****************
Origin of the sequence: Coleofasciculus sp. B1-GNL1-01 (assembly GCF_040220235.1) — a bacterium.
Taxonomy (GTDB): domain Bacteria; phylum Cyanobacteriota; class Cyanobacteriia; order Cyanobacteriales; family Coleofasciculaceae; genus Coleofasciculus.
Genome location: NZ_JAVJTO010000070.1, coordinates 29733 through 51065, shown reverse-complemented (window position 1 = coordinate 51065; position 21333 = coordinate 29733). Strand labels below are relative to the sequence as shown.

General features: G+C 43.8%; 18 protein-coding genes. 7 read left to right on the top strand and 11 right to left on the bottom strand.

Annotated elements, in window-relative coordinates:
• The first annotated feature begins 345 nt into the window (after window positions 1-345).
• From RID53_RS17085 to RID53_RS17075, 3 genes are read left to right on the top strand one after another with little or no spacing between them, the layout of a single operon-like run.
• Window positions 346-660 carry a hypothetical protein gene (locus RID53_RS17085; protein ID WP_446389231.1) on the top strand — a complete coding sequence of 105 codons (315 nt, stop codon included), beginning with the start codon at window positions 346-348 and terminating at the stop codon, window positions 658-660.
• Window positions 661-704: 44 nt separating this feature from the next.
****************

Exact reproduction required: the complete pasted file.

Origin of the sequence: Coleofasciculus sp. B1-GNL1-01 (assembly GCF_040220235.1) — a bacterium.
Taxonomy (GTDB): domain Bacteria; phylum Cyanobacteriota; class Cyanobacteriia; order Cyanobacteriales; family Coleofasciculaceae; genus Coleofasciculus.
Genome location: NZ_JAVJTO010000070.1, coordinates 29733 through 51065, shown reverse-complemented (window position 1 = coordinate 51065; position 21333 = coordinate 29733). Strand labels below are relative to the sequence as shown.

General features: G+C 43.8%; 18 protein-coding genes. 7 read left to right on the top strand and 11 right to left on the bottom strand.

Annotated elements, in window-relative coordinates:
• The first annotated feature begins 345 nt into the window (after window positions 1-345).
• From RID53_RS17085 to RID53_RS17075, 3 genes are read left to right on the top strand one after another with little or no spacing between them, the layout of a single operon-like run.
• Window positions 346-660 carry a hypothetical protein gene (locus RID53_RS17085; protein ID WP_446389231.1) on the top strand — a complete coding sequence of 105 codons (315 nt, stop codon included), beginning with the start codon at window positions 346-348 and terminating at the stop codon, window positions 658-660.
• Window positions 661-704: 44 nt separating this feature from the next.